Polycystic Ovary Syndrome

Polycystic Ovary Syndrome

Polycystic ovary syndrome (PCOS) is a disorder that occurs when levels of certain hormones are abnormal. Women with PCOS may have irregular or no menstrual periods, infertility, and excess hair growth. With proper treatment, PCOS can be managed, and your symptoms can be relieved. You should have long-term health care to monitor for disorders that may arise. If you have PCOS, changes in your lifestyle will improve your health.

Signs and Symptoms

Women with PCOS have a history of irregular menstrual bleeding and often have difficulty getting pregnant. They may also have unwanted hair growth in places such as the face (mainly on the upper lip and chin), between their breasts, in the lower part of the abdomen, and on the inner thighs. In severe cases, PCOS can lead to balding, lowering of the voice, and bigger muscles.

Many women with PCOS produce too much insulin, or the insulin they produce does not work as it should. This is one reason why women with PCOS tend to gain weight or have a hard time losing weight. They also have an increased risk of diabetes (a condition in which the levels of sugar in the blood are too high), high blood pressure, and heart disease.


Each month, an egg matures in a woman’s ovary. The egg is surrounded by a sac called a follicle. The cells of the follicle first produce the hormone estrogen. The egg is then released (ovulation), and the follicle cells begin to produce progesterone as well as estrogen.

Women with PCOS produce an excess amount of male sex hormones called androgens. All women produce a certain amount of these hormones. When too much is produced, it can prevent ovulation, resulting in infertility. Too much androgen can also result in excess hair growth and irregular bleeding.


Women who are not ovulating and have signs of androgen excess are considered to have PCOS. The diagnosis is based on a medical history, physical examination, and lab tests. Your doctor will ask you about your health, menstrual cycle, and any unwanted hair growth. During a complete physical exam, your doctor will look for signs of androgen excess and measure your blood pressure. They may also measure your waist, hips, height, and weight. Blood tests may be done to look for signs of diabetes or to check the levels of hormones or other substances.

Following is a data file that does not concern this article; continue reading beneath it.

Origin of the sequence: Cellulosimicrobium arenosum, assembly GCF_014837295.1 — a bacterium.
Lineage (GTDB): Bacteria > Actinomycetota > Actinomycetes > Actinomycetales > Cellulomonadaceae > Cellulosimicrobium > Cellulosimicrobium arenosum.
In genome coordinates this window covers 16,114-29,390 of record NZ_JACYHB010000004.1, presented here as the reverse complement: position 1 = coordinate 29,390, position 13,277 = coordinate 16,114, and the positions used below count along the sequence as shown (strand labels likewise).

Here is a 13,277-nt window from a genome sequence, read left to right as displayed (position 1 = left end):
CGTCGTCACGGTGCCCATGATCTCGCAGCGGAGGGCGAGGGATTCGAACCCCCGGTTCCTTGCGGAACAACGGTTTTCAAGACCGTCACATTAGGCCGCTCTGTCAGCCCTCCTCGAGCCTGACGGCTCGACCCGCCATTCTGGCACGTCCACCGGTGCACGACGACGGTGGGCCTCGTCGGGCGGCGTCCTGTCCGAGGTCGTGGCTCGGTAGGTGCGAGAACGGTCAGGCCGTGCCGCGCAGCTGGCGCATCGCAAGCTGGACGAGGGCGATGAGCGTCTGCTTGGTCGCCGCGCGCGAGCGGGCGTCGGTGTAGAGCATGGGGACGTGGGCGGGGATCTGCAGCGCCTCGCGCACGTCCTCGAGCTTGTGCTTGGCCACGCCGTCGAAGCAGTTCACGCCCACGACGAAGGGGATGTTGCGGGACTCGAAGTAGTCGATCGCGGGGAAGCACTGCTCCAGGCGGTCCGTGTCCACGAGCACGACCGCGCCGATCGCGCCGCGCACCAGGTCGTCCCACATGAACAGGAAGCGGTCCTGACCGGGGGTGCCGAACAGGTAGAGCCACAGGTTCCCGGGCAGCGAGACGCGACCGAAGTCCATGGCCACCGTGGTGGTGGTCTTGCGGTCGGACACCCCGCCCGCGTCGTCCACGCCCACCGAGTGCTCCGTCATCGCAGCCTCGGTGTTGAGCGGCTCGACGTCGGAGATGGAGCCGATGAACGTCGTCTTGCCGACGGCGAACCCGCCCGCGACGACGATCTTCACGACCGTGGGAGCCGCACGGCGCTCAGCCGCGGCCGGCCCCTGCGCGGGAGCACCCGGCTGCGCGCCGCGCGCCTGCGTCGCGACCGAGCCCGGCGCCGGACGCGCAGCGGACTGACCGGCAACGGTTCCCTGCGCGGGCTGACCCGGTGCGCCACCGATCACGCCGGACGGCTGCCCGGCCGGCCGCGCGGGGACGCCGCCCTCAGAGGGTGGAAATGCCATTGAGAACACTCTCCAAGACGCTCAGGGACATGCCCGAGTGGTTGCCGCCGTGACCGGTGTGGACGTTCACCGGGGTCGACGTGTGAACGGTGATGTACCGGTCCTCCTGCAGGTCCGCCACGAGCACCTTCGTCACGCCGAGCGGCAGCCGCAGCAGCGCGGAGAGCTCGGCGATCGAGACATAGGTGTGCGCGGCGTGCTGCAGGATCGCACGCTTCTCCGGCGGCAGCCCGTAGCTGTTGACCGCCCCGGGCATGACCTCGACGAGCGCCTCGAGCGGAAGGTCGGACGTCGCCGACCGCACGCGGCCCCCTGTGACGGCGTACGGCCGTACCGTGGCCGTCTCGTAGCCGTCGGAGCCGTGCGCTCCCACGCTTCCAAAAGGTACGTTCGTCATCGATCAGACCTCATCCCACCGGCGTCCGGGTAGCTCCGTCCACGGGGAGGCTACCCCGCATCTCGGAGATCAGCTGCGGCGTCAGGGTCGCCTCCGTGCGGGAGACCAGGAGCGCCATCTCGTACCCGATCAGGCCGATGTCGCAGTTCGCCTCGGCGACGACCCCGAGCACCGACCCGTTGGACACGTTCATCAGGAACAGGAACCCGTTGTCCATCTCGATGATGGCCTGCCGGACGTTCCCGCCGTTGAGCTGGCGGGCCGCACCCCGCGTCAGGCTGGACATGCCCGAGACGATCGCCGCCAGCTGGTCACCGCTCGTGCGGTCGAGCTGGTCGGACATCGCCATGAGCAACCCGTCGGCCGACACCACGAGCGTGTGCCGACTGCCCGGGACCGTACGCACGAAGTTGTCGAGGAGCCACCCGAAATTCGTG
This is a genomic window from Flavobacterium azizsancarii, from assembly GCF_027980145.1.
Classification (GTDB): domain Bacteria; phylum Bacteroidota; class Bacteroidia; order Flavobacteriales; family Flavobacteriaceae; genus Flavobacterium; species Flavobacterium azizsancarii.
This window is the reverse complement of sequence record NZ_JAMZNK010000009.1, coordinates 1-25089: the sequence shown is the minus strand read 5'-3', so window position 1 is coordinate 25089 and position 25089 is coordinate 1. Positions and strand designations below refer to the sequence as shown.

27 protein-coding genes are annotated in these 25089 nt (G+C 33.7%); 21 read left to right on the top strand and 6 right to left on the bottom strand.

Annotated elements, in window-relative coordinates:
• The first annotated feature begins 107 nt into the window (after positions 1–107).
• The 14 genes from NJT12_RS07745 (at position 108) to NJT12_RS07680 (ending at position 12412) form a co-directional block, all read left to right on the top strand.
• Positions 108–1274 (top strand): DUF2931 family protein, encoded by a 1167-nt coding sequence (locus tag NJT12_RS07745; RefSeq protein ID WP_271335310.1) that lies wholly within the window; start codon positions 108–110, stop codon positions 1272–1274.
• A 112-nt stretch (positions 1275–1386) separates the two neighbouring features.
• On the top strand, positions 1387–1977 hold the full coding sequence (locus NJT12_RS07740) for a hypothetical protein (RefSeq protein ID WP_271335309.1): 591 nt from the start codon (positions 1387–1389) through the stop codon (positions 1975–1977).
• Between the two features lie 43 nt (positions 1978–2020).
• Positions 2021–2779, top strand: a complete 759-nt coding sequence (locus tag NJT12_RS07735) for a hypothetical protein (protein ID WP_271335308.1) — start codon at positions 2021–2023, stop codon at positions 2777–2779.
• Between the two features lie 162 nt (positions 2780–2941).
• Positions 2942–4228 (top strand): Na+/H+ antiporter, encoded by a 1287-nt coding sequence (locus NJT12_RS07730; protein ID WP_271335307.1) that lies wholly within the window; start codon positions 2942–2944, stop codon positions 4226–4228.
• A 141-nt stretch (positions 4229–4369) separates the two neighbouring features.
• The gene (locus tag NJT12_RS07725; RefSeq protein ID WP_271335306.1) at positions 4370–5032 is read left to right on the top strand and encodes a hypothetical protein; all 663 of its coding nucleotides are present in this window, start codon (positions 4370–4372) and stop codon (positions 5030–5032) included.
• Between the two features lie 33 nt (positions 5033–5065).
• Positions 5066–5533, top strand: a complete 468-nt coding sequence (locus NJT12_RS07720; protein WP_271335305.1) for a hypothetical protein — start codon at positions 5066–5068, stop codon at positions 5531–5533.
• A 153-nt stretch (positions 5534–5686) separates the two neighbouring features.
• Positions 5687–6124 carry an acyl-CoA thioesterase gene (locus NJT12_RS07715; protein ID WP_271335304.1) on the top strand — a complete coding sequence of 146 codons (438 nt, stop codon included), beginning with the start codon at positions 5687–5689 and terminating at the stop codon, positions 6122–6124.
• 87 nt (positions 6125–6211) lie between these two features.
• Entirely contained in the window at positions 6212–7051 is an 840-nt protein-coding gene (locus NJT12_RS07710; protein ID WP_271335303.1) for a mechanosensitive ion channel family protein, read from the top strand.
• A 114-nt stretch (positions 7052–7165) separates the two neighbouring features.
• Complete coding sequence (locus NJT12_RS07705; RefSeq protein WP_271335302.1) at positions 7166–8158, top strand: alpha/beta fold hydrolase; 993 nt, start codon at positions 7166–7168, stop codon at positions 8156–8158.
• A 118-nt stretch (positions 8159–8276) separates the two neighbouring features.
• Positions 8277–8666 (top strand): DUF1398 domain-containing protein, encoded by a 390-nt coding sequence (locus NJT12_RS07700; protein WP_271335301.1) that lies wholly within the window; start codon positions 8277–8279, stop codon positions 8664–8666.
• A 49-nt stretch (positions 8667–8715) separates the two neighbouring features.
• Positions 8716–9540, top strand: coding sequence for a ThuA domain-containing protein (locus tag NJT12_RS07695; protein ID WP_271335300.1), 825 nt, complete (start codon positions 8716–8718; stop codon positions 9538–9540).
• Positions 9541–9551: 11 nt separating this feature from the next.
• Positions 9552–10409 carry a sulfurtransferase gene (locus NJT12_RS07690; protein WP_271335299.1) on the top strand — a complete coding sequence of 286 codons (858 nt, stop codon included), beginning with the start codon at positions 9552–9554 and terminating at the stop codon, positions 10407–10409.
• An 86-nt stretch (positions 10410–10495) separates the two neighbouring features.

An ultrasound exam may be done to look for small cysts on the ovary. These cysts often occur with PCOS.


PCOS is a lifelong condition, but it can be treated in many ways. Treatment depends on the symptoms and whether a woman wants to become pregnant. Long-term treatment may be needed to help prevent endometrial cancer, diabetes, and heart disease.

Lifestyle Changes

Daily exercise improves the body’s use of insulin and can help relieve symptoms of PCOS. Many of the symptoms of PCOS may be improved by daily exercise for at least 30 minutes a day.

In some women with PCOS, weight loss will lower insulin levels enough to allow ovulation to begin. It may also help slow new hair growth. Talk to your doctor or a nutritionist for advice on how to lose weight.


Your doctor may prescribe progesterone, other hormones, or birth control pills to bring on regular menstrual bleeding. Women who wish to become pregnant may be given medications to help them ovulate. Some women with PCOS will be prescribed medication to lower their insulin levels.

Your doctor may also prescribe birth control pills and other medications to help slow the growth of new body hair. It may take several months for you to notice any results. These medications likely will not remove hair that is already there. Unwanted hair can be removed by shaving, electrolysis, or other hair removal methods.

If needed, other medications may be used to treat diabetes, high blood pressure, and high cholesterol levels.

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Polycystic Ovary Syndrome